He spent eight seasons there, made two Pro Bowls there, earned NFL Comeback Player of the Year honors there, and yet less than a week away from returning to the only other NFL city that he's ever called home, defensive end Joe Johnson insisted that facing the New Orleans Saints this Sunday won't be anything special.
"I approach this game like any other," Johnson said Monday. "This is a must-win game for us, just like the rest of them are. For me it's not any different than it is for anybody else. It might be slightly more emotional for me, but other than that, it's another game that we must win."
When Johnson signed with the Packers as an unrestricted free agent March 26, he did so with the hopes that he might see more victories in Green Bay than he had in New Orleans. In his eight years there, the Saints had but one winning season, compared to seven for the Packers over that span.
But the fact remains that Johnson isn't with the Packers today because he wanted to escape from the team that had gone 49-79 in his tenure, but because the team that had gone 49-79 didn't seem to want him back.
"I didn't make a decision to leave (New Orleans)," Johnson said, citing the Saints' unwillingness to meet his contract demands. "There was no decision to be made except for where I was going to move on from there to . . . In the beginning I was prepared to work things out and remain there, but that didn't work out."
Although he missed all of the 1999 season after tearing his right patellar tendon during training camp, in the two seasons since Johnson demonstrated the same every-down grit and determination that has characterized his career.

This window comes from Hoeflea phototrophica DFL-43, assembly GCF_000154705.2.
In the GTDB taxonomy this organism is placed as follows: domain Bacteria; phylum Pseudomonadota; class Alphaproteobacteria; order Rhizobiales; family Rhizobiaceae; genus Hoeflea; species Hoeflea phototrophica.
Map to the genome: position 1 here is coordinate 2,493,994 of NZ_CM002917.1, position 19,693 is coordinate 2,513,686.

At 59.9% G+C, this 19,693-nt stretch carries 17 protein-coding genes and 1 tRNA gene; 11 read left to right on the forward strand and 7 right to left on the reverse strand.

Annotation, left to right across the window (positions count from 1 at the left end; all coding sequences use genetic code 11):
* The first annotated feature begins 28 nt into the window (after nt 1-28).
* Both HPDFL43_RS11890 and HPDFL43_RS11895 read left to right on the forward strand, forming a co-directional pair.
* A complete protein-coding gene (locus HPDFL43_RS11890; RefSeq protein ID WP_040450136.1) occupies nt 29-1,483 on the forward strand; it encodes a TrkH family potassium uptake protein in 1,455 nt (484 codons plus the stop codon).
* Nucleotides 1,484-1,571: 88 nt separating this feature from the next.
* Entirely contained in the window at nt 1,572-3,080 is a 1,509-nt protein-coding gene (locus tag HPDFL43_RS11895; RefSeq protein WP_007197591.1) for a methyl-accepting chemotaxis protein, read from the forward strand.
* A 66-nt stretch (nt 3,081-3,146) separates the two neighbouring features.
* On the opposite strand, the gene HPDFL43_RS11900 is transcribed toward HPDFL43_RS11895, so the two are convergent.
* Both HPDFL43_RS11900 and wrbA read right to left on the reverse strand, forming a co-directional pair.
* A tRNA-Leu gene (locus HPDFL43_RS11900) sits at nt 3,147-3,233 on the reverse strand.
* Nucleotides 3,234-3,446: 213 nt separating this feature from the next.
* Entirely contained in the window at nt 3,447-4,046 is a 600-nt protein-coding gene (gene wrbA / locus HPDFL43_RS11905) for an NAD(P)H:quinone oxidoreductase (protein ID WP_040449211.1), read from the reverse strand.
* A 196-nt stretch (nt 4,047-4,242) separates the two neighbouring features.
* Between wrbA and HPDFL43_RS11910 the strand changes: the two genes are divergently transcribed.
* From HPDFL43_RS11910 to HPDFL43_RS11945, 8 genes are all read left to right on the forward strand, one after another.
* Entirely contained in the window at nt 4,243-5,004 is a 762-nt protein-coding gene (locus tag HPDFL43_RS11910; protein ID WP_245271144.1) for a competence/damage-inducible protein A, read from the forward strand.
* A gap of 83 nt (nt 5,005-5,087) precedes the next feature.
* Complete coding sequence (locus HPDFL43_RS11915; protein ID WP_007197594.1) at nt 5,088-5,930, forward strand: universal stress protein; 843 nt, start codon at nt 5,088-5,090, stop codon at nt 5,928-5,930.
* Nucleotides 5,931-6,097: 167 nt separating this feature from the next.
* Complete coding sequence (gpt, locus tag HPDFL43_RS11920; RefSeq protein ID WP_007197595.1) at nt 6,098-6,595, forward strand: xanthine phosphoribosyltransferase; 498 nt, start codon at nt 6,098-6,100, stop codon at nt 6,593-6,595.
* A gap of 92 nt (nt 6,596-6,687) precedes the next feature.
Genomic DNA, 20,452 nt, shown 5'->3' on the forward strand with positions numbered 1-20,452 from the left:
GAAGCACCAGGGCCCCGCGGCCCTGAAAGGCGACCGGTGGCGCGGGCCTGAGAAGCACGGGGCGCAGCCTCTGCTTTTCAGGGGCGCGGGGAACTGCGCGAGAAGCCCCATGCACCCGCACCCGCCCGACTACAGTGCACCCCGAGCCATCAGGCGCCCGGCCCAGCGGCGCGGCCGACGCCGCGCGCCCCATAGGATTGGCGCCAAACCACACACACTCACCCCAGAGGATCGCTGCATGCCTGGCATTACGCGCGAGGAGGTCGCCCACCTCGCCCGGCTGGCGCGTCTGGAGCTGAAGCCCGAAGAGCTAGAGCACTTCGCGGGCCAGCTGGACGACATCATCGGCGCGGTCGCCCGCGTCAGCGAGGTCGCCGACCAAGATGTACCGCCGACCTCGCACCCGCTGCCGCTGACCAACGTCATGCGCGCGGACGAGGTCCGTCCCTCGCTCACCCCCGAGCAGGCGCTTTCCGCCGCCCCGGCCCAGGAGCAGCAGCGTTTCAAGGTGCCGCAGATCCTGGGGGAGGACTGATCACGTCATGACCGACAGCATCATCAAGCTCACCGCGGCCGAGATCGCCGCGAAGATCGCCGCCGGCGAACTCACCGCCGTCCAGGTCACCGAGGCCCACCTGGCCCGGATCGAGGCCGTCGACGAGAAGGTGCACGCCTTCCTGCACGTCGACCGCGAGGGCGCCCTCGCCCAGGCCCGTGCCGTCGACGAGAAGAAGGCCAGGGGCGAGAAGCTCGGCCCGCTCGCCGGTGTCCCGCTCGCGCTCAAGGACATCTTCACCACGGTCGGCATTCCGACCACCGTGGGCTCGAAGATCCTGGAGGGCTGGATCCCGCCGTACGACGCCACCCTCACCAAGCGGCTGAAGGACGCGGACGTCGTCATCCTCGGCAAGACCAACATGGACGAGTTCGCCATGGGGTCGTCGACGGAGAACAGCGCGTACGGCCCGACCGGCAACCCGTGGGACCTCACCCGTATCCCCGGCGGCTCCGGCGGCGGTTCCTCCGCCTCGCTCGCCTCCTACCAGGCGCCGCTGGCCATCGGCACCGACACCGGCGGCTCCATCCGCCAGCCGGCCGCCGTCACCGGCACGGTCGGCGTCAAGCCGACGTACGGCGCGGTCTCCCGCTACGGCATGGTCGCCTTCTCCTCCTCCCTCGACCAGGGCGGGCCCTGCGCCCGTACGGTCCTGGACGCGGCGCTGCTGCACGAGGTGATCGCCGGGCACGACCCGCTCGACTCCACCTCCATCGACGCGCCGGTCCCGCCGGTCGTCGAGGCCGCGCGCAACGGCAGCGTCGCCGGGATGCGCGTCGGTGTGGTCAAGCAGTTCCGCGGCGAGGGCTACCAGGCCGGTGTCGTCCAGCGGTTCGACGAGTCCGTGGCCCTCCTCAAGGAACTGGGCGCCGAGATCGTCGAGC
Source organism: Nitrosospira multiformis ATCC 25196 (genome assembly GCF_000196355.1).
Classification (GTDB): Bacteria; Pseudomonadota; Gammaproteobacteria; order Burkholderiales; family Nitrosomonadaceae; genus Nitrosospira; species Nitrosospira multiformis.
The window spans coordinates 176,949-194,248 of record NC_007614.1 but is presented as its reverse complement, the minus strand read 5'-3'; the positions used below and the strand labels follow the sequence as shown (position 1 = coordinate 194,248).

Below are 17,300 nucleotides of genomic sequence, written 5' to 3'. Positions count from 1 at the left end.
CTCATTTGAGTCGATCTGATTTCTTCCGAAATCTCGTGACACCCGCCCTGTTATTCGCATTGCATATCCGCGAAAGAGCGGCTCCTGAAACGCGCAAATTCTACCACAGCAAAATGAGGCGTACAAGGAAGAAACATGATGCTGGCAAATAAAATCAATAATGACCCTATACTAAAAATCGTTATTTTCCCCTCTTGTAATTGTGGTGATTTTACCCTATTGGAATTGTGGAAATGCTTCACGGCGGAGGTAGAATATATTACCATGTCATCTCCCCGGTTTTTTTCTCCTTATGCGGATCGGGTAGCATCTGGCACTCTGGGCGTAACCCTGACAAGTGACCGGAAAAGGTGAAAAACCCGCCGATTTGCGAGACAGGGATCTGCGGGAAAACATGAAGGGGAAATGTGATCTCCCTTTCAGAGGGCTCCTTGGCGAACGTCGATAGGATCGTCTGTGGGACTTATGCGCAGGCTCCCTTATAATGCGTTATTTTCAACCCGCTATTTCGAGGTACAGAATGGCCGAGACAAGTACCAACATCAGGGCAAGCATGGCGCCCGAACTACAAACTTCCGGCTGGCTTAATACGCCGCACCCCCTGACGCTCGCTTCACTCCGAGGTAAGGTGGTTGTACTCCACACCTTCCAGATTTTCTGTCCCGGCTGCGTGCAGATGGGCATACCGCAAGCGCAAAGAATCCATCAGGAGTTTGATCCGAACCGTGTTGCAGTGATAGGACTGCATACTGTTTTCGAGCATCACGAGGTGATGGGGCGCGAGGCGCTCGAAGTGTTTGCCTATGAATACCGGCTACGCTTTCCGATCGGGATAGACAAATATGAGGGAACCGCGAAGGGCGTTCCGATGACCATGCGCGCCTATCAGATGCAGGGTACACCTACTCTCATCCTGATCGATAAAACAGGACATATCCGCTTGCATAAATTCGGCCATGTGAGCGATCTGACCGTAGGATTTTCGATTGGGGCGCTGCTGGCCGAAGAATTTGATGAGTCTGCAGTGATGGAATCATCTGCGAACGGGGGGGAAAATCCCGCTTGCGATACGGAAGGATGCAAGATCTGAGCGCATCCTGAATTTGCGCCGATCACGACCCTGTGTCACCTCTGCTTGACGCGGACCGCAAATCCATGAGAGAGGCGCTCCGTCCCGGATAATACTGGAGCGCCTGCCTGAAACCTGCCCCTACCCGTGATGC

In 2000 he tallied a career-best 12 sacks among his 66 tackles, which he followed up with a 9-sack, 65-tackle performance last year.
That a downtrodden franchise would let its No. 5 all-time sack leader leave town without much of a fight seems puzzling to Johnson, but he also suggested that his departure was just another in a line Saints personnel decisions that left no solid explanation.
"This is not the first time this has happened in that organization, it's nothing new," Johnson said. "I don't look back at it, I just move on for the future. For me that's history. I don't have any ill feelings about the way it worked out . . .
"I think the majority of things happen for a reason; some things just happen. I try not to read too much into them because at that time and point you never really know and you kind of wreck yourself, wrack your brain, trying to figure out why things happened instead of just going through and carrying on with life."
Carrying on brought Johnson to Green Bay, but the 30-year-old St. Louis native said New Orleans would always be a second home to him. Two of his daughters still live there. And if his recent trips south have been any indication, fan reaction when he returns to the confines of the Louisiana Superdome will be that of appreciation.
"I've got the feeling that a lot of the fans understand that it's just a business and things like that happen," Johnson said. "I expect a pretty warm reception."
If he gets it, maybe Sunday's game will be something special for Johnson after all.